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Quick Start to PLEAK

Managing Models

  • Models can be created and organized in the My Models tab
    • Models can be imported by first creating a new model (with the desired name for the model to be imported) and then importing the desired file when opening the new model
    • Models can be exported as *.bpmn files from the burger menu
      • Exported models have all the Pleak specific information (e.g. scripts and data specifications) included
  • Clicking on the model name opens the BPMN modeler
  • Pleak editors (for adding analyzer specific information and accessing the analyzers) can be opened from the burger menu in the model line
  • Models can be shared with other Pleak users using Share option
    • Models shared with the user appear under the Shared models tab
  • A public link to the model can be created with the Publish option in the burger menu
    • It is possible to run the analysis on the published models but not possible to change the model when accessing it via the public link
    • This option can be used to distribute Pleak analysis results
  • The user should start from the BPMN modeling tool to create the base model for Pleak, the analyzer specific editors can then be used to add other information (such as privacy technologies or computation scripts) to the model

Overall Modeling Guidelines

The focus of Pleak is on analyzing the data processing, hence correctly handling data objects is crucial for the correct analysis. Pleak does not support full BPMN specification and the details of the supported syntax depend on the analyzers, however there are some overall guidelines and conventions used by the analyzers.

  • Each task does one action (rule of thumb: if your task description contains and then it may confuse the analyzer)
    • Sending or receiving data (receiving is usually done with message catch event)
    • Protect or Open step for some privacy technology
    • Data processing
  • Each task should have its input and output data clearly marked with incoming and outgoing data associations respectively
    • For most analyzers only data processing tasks that have some inputs and output(s) are meaningful, the main exceptions are the sending tasks and for BPMN leaks-when the task before the exclusive gateway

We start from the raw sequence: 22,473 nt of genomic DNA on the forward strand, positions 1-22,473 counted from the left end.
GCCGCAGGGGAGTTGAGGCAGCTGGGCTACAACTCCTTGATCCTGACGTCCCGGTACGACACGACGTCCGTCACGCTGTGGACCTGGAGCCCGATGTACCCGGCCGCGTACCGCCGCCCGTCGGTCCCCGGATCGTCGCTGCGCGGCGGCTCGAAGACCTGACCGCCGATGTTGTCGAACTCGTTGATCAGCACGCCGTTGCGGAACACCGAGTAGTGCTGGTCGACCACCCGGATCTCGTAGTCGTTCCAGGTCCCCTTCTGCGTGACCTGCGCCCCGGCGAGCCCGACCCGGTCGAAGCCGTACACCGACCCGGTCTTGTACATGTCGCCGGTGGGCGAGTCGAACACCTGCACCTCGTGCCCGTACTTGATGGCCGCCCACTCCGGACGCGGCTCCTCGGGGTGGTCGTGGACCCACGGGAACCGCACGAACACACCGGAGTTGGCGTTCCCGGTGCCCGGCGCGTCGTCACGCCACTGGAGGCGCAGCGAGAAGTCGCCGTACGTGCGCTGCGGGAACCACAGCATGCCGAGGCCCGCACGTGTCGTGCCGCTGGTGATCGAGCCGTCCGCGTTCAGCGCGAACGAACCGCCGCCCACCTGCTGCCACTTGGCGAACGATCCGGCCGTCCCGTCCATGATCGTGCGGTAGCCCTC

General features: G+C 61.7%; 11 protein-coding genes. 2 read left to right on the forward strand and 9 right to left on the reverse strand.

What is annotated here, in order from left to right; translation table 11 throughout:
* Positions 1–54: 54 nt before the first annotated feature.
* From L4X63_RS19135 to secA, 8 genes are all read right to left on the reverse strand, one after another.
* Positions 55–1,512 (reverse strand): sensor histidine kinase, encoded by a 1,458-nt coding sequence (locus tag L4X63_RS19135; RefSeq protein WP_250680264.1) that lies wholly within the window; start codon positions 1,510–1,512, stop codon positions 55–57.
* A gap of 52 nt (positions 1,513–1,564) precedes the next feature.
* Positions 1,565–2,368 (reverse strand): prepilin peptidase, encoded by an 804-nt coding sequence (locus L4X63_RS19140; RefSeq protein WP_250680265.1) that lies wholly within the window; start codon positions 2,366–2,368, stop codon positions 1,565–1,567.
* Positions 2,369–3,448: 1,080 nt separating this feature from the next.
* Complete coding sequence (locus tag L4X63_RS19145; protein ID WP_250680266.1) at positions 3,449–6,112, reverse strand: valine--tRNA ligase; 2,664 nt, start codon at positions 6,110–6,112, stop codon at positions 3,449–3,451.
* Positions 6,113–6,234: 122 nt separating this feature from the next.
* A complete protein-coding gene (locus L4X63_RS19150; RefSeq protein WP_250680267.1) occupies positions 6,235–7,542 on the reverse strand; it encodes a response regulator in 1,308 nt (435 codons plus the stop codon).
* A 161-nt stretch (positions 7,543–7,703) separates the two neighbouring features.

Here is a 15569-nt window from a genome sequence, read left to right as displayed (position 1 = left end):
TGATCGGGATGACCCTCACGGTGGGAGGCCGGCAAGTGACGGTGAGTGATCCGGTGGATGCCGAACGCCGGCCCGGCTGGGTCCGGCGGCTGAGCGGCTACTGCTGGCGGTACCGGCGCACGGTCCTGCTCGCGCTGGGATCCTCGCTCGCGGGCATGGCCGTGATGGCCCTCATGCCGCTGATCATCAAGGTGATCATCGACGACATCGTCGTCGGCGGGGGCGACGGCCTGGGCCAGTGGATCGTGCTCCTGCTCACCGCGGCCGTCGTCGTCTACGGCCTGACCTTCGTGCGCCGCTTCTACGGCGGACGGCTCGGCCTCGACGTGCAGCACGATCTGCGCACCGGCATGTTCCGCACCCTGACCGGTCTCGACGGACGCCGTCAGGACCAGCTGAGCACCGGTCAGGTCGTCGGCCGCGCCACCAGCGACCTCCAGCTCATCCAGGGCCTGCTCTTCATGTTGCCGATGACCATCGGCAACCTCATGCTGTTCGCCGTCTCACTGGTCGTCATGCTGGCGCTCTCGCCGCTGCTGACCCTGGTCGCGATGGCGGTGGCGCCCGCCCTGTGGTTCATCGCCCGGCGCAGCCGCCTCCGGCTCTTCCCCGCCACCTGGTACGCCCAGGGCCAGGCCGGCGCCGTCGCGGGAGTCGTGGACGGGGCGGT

• For message flows sending data we assume that the sending task has as input the data that is sent over the network and the receiving task or message catch event has the same data as output
    • Sending task should have no output
    • Data processing and sending tasks need to be separated
    • All data communication between pools should occur via the message flows as specified before
    • In short, all communication should be as generalized in this Pleak model
  • One pool should have one process (e.g. one start event)
  • For analyzers supporting branching the default flow should be marked
  • If two data objects have the same name then they are considered to be the same data by the analyzers
  • Each starting parallel gateway should be concluded with an end parallel gateway
  • Some analyzers may not support spaces in the model names. Including the (copy) word added when you copy a model.
  • Pools, lanes and data objects should have unique names
  • Avoid starting data object names with the word “entity” since it may cause errors when parsing the xml of the model file.

Pleak Editors and Analyzers

Choosing Appropriate Analysis

Pleak offers a range of analysis capabilities that each come with their own benefits as well as restrictions. Overall, the user can start with the visibility analysis offered by the disclosure tables that is available also for plain BPMN models. Then depending on the process it can either be enhanced with PETs (PE-BPMN stereotypes) or the operations of the tasks can be specified with the computation script. Specifying the computations allows qualitative leakage analysis with the leaks-when analyzers. Leaks-When analyzers summarize the data processing to highlight dependencies between generated data objects and the inputs of the process. Finally, if something is also known about the input data and the workflow computes an aggregation (can be also an intermediate step for guessing advantage with collaboration models) then sensitivity analyzers can be used to quantify the leakage.

The following table summarizes the analyzers, for more details see the page for the analyzer of interest.

Simple and Extended Disclosure Leakage Detection BPMN Leaks-When SQL Leaks-When Global Sensitivity Combined Sensitivity Guessing Advantage
Model Type Collaboration (multiple pools allowed) Data processing workflow (single process) Data processing workflow or Collaboration
Model restrictions Only meaningful for multiple pools Reasonable for models with branching One start event only (over all the pools) No branching No branching No branching, Final query has a numeric output (aggregation query)
PETs support All stereotypes Secret sharing, Encryption Encryption, Secure Channel Partial support thorugh extended disclosure report integration Differential privacy Differential privacy Differential privacy
Script language - - Pseudocode Postgre SQL Postgre SQL Postgre SQL Postgre SQL
Input data - - - - - Required Required
Other possible inputs - - - Data sharing policy - Attacker's prior knowledge about the data


quick-guide.txt · Last modified: 2020/11/12 11:06 by pullonen